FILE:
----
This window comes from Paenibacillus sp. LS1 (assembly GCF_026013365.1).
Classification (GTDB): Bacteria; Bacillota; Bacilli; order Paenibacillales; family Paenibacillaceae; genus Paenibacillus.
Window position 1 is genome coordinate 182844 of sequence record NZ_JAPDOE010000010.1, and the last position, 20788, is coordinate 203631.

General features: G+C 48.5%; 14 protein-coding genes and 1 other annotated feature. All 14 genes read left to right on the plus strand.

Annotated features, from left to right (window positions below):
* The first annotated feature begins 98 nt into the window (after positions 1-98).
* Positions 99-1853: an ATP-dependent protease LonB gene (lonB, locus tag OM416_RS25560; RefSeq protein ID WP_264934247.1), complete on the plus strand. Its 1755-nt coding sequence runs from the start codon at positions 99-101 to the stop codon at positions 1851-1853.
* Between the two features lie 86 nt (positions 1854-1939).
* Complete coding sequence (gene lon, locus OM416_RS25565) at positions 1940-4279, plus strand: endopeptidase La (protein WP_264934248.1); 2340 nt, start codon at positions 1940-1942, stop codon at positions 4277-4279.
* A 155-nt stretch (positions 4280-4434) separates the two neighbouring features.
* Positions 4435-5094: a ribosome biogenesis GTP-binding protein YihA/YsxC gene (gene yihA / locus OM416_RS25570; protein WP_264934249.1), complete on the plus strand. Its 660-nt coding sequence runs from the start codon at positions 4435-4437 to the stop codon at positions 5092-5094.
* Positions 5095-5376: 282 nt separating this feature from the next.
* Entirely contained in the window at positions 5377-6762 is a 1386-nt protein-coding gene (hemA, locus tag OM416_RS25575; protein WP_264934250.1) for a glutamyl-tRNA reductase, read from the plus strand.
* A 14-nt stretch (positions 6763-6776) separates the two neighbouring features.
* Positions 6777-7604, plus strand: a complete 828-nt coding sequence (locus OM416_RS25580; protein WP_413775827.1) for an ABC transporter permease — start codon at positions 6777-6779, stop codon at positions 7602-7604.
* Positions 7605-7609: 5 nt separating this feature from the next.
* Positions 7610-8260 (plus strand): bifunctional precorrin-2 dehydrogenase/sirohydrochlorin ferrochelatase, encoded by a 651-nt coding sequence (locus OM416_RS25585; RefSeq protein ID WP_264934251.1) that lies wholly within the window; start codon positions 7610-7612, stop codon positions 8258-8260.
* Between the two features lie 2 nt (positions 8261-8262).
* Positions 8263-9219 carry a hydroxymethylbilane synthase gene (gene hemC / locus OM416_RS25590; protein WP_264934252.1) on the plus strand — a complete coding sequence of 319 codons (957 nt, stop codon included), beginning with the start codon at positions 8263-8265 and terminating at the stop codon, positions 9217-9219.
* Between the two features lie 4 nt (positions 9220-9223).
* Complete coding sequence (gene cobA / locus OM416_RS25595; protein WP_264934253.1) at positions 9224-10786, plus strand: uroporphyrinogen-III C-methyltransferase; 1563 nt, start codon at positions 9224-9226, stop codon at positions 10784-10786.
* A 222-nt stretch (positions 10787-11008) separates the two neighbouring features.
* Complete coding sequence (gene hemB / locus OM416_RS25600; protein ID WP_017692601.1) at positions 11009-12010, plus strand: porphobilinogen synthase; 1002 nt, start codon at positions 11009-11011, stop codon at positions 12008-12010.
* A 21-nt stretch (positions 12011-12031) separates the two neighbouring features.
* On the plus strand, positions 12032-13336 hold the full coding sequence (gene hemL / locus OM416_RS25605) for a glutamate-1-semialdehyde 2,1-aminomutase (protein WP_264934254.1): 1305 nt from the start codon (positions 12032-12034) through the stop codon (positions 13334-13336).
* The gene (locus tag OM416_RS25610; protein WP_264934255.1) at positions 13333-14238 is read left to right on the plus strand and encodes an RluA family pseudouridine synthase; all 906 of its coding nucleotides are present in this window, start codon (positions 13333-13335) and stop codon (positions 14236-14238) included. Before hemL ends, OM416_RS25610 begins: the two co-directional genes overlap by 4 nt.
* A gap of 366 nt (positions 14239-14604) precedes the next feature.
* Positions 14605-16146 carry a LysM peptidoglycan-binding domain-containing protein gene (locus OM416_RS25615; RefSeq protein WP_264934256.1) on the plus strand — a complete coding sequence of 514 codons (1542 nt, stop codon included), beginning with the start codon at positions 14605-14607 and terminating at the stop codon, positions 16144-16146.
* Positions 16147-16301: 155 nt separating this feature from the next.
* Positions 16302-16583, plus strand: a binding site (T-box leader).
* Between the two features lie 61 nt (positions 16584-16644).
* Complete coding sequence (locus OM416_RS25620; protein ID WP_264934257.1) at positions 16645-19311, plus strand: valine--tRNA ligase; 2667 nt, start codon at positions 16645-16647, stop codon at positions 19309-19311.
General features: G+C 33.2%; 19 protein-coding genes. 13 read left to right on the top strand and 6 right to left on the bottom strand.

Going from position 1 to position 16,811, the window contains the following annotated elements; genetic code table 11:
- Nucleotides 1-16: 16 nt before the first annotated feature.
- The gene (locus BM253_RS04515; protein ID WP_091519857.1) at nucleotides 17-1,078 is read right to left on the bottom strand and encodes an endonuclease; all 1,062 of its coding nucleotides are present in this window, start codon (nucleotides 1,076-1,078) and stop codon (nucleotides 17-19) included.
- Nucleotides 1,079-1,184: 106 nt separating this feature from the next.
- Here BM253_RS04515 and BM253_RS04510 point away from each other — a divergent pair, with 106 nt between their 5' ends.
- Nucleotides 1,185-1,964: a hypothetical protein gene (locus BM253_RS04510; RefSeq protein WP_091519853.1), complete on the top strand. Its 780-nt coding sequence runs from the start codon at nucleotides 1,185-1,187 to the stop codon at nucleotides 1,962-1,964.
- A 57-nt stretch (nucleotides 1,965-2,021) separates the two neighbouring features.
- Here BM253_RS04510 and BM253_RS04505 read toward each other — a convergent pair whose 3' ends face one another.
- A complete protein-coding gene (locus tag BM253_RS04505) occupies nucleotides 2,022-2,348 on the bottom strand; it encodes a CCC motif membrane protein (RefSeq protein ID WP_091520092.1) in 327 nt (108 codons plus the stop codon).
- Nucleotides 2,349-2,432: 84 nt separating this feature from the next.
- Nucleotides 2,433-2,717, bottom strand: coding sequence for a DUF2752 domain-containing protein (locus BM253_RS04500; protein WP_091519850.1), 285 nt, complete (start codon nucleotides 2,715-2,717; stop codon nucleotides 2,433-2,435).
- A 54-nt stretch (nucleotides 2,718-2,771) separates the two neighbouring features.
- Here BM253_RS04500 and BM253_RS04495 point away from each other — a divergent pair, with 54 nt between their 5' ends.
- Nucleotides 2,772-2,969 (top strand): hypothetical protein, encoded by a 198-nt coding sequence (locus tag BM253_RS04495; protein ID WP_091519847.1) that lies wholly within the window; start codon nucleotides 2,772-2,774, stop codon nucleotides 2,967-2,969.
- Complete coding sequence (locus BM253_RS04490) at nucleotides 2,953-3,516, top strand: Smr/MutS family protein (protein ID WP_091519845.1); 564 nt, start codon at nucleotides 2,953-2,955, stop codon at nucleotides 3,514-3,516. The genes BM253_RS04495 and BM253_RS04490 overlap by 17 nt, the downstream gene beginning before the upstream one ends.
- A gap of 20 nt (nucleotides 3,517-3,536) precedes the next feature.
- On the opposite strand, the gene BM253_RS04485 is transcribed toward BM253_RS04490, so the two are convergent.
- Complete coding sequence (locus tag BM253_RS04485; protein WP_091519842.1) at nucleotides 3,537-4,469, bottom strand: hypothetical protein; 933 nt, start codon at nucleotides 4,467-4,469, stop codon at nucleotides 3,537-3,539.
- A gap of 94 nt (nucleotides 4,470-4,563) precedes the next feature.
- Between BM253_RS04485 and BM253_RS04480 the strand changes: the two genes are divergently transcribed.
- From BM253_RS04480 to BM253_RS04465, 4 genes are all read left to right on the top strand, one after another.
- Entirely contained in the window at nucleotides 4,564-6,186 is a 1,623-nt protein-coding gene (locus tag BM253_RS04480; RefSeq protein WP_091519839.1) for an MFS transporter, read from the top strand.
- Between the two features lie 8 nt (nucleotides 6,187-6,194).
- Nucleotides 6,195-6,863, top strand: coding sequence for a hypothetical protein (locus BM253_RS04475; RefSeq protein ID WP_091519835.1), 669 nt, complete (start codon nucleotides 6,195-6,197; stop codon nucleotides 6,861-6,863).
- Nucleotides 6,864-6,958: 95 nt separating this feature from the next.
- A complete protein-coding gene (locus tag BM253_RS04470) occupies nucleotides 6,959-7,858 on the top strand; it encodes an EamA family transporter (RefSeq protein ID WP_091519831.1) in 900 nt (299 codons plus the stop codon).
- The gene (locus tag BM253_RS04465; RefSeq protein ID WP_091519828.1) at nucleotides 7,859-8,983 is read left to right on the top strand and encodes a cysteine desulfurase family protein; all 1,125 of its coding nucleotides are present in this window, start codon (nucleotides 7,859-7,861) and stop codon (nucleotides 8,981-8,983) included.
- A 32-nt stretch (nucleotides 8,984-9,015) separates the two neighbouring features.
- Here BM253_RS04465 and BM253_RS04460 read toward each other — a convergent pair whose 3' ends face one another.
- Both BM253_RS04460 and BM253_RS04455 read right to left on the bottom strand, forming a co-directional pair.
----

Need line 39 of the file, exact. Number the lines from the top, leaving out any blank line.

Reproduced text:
- Nucleotides 1,185-1,964: a hypothetical protein gene (locus BM253_RS04510; RefSeq protein WP_091519853.1), complete on the top strand. Its 780-nt coding sequence runs from the start codon at nucleotides 1,185-1,187 to the stop codon at nucleotides 1,962-1,964.